Review: I Can’t Tell You

Okay, I decided to finish reading I Can't Tell You instead of editing. (It's short and moves fast.) (Like a jockey.) (The protagonist makes a lot of puns based on literal interpretations of phrases, which of course endeared him to me.)

The book is about a college student named Jake who, after saying some things that have made his best friend/roommate angry with him, decides to stop talking; he writes notes instead. The book consists entirely of the notes that he and others write to each other, plus headings indicating when and where they were written.

When Twig told me about that conceit, I was pretty dubious, but once you accept the conceit, it turns out to be a charming book, and it made me laugh out loud three or four times, and I got a sort of sympathetic nostalgia from reading it because parts of it are so much like my high school and college experience. Notably the endless obsessing over whether She Likes Me That Way or not, even when she's making it pretty clear that she does, and the further endless obsessing over my inability to Tell Her I Was Interested.

(Where for me "her" = various friends at various times throughout my time in college, a few of whom may be reading this. Hi! (I did eventually talk with some of them about it, years later, and kept being surprised when I found out that various of them had indeed been interested at the time, but had thought I wasn't.))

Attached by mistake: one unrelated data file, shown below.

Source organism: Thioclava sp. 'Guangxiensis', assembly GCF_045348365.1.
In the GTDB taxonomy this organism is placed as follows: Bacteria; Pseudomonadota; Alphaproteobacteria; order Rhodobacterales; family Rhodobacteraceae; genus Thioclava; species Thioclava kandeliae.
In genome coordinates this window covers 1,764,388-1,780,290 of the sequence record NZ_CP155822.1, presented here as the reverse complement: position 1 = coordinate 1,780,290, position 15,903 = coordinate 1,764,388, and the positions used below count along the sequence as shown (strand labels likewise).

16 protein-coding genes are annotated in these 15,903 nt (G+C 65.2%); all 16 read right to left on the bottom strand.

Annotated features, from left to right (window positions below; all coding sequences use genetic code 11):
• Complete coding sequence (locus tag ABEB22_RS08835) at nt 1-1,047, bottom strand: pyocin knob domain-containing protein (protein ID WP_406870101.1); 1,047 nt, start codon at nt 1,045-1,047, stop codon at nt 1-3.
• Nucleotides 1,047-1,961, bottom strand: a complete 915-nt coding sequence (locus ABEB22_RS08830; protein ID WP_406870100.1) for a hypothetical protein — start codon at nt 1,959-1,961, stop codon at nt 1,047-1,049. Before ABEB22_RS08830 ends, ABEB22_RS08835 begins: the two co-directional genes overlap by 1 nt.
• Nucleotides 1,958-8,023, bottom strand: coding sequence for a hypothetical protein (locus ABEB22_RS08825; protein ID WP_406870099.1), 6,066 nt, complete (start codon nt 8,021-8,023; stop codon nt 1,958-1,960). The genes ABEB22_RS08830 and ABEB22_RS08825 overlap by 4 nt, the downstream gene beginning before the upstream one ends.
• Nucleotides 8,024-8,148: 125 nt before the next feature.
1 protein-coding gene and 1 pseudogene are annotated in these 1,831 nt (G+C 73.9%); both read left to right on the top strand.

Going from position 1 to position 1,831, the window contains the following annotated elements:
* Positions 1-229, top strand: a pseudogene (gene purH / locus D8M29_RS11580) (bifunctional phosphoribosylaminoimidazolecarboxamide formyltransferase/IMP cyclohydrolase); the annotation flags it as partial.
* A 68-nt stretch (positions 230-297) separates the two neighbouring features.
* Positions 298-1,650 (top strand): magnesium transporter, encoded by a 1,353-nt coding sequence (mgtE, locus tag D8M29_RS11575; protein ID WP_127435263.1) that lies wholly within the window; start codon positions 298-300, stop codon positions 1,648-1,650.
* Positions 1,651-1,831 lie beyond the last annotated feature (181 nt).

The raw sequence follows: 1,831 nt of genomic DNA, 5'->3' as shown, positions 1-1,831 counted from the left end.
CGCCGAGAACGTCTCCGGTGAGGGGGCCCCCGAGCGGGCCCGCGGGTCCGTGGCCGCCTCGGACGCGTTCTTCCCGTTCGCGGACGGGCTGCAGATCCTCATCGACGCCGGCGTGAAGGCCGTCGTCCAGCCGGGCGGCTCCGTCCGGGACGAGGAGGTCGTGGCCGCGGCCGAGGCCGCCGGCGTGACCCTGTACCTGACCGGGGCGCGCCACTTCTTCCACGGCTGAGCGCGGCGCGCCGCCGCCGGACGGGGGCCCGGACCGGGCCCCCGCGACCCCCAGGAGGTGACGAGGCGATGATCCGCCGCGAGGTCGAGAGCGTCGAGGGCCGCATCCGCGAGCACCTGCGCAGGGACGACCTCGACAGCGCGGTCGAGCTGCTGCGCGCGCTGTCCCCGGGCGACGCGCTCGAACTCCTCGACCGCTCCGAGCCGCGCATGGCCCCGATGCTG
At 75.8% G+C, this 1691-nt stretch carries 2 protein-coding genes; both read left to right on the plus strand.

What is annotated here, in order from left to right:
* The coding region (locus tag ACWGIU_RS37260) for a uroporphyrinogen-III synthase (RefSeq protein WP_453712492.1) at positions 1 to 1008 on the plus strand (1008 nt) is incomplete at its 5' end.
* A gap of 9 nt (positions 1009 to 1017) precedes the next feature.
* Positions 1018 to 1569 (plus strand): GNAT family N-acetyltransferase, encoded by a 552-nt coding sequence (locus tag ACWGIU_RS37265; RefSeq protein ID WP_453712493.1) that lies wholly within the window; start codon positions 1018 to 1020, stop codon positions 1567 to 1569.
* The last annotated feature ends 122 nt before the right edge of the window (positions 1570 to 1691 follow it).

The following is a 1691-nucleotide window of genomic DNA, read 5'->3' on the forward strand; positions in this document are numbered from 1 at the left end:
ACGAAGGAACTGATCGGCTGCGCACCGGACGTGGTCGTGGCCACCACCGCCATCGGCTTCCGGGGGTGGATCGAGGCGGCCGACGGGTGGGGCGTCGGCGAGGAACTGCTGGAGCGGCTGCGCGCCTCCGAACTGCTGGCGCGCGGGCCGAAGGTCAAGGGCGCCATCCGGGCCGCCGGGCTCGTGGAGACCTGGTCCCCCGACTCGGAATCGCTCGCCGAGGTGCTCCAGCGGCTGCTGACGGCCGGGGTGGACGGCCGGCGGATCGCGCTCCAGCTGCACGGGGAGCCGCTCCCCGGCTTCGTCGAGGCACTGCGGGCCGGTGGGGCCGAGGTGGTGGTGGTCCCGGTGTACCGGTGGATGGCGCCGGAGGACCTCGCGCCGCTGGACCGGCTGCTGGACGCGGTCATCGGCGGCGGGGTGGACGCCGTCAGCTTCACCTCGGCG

On the other hand, I did occasionally roll my eyes while reading this, just a little, about just how angsty and Fraught it all is.

Of course, I still haven't learned how to tell people I'm interested in them. But the protagonists in this do sound young to me. Which makes sense, given my advanced age and the fact that they're college students and all.

Another thing I found intriguing about the book is that I tried intentionally not talking for a while a couple of times, in high school I think. Not for very long--a few hours, maybe a day. And I didn't do so much of the note-writing. But it was kinda neat. So I liked seeing that play out.

I also liked the bits of the book about talking and listening; that rang pretty true to me, especially one line about Jake's parents' lack of communication. I see a lot of people talking without listening these days.

I had a few nitpicks about the book. For example, there are several things I found very confusing at the beginning (especially things that I misunderstood because of the phrase "Try to coax you out of Sean's bed" on the first page, which eventually turns out to be literal rather than idiomatic); but later, I was kinda charmed by how the author regularly puts kind of cryptic things into the story and then comes back later and explains them in other contexts.

Another nitpick is that she takes liberties with the timing of the writing--a bunch of things written out in full that would've caused long lulls in conversation, which seems especially unlikely when the other person is watching the note being written. But I can chalk that up to artistic license.